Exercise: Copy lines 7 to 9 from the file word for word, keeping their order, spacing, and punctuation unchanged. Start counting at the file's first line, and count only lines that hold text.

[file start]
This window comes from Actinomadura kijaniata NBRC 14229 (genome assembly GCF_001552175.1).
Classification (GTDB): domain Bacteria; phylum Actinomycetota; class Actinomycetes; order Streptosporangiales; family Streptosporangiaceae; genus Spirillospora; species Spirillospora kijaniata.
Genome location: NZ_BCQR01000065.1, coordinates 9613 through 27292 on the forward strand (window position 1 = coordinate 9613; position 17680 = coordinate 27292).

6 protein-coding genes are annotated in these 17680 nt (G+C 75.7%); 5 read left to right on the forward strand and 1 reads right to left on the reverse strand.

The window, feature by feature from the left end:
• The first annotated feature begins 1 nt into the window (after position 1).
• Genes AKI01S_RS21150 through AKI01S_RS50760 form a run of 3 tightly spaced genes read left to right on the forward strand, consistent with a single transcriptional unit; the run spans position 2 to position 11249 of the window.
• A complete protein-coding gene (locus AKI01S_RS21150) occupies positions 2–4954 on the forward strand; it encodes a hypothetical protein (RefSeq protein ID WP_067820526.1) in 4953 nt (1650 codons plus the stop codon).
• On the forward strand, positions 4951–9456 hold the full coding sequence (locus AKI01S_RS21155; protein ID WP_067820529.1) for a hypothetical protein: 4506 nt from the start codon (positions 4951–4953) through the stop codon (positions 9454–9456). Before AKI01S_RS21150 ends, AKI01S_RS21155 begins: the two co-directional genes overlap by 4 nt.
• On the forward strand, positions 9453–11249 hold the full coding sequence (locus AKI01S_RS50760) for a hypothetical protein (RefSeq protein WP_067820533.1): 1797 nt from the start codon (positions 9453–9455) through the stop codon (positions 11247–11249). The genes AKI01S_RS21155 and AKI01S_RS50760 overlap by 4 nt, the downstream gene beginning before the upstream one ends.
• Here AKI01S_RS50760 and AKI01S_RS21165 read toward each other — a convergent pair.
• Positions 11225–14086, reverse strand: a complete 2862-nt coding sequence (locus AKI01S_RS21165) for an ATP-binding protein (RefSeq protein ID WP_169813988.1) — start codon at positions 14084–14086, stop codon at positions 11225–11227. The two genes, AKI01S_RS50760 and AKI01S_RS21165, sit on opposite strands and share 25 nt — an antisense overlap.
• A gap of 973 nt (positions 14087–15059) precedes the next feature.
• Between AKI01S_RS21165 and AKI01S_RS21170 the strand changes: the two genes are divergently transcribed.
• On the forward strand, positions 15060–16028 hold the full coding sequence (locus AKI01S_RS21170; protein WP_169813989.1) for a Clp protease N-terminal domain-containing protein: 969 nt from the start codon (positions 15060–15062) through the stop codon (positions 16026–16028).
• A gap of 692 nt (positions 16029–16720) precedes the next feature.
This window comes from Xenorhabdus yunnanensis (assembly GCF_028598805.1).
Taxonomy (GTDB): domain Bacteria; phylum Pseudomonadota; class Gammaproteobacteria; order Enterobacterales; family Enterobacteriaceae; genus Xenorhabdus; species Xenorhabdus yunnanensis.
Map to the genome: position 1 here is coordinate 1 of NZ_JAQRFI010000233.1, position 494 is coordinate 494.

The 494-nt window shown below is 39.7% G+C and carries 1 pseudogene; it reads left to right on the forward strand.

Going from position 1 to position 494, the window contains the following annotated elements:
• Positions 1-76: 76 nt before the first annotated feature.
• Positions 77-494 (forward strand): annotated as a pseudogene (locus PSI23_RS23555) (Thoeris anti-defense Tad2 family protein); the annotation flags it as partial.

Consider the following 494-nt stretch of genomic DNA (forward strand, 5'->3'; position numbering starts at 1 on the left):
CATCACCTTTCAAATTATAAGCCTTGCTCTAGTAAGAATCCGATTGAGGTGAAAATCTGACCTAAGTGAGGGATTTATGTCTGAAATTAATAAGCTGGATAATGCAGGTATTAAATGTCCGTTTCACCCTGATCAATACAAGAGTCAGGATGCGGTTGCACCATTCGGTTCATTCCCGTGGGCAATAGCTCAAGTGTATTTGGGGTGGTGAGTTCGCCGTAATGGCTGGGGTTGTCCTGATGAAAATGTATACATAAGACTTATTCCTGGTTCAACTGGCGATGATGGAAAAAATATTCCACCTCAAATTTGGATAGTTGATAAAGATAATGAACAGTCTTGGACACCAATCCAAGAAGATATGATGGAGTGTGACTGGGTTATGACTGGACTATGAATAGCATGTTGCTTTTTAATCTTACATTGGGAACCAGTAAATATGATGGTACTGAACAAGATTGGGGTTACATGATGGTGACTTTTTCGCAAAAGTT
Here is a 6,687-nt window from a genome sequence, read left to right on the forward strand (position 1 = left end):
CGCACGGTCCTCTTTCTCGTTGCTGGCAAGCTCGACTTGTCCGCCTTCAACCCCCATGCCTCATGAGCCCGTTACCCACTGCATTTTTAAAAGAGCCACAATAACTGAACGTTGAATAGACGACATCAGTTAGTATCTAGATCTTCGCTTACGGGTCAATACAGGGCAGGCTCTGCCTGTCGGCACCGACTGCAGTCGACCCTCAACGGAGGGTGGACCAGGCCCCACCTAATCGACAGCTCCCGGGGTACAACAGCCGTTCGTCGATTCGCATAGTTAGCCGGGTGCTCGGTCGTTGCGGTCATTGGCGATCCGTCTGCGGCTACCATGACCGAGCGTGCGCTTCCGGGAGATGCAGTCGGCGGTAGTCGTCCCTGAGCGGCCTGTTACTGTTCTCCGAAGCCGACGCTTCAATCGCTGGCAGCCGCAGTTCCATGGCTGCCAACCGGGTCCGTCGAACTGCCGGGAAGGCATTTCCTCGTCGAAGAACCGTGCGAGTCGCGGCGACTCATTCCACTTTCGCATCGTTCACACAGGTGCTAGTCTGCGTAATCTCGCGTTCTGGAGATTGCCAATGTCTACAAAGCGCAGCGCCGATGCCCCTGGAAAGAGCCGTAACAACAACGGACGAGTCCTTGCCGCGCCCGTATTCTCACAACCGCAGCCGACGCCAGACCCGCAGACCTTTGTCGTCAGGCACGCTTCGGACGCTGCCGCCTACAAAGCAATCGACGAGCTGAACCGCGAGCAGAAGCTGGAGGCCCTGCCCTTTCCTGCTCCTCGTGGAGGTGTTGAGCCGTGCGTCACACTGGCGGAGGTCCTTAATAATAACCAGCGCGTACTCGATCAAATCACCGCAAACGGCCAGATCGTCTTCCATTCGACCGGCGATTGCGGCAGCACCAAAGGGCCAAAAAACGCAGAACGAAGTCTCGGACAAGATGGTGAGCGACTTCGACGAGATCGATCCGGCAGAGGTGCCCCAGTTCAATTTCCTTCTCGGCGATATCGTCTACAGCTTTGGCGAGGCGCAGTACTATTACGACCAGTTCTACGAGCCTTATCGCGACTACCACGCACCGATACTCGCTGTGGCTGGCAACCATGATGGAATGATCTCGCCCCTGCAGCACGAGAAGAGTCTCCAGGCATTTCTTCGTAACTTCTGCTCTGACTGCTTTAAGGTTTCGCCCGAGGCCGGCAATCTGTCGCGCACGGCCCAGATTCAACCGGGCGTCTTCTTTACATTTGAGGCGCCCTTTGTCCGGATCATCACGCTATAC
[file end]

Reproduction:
• Genes AKI01S_RS21150 through AKI01S_RS50760 form a run of 3 tightly spaced genes read left to right on the forward strand, consistent with a single transcriptional unit; the run spans position 2 to position 11249 of the window.
• A complete protein-coding gene (locus AKI01S_RS21150) occupies positions 2–4954 on the forward strand; it encodes a hypothetical protein (RefSeq protein ID WP_067820526.1) in 4953 nt (1650 codons plus the stop codon).
• On the forward strand, positions 4951–9456 hold the full coding sequence (locus AKI01S_RS21155; protein ID WP_067820529.1) for a hypothetical protein: 4506 nt from the start codon (positions 4951–4953) through the stop codon (positions 9454–9456). Before AKI01S_RS21150 ends, AKI01S_RS21155 begins: the two co-directional genes overlap by 4 nt.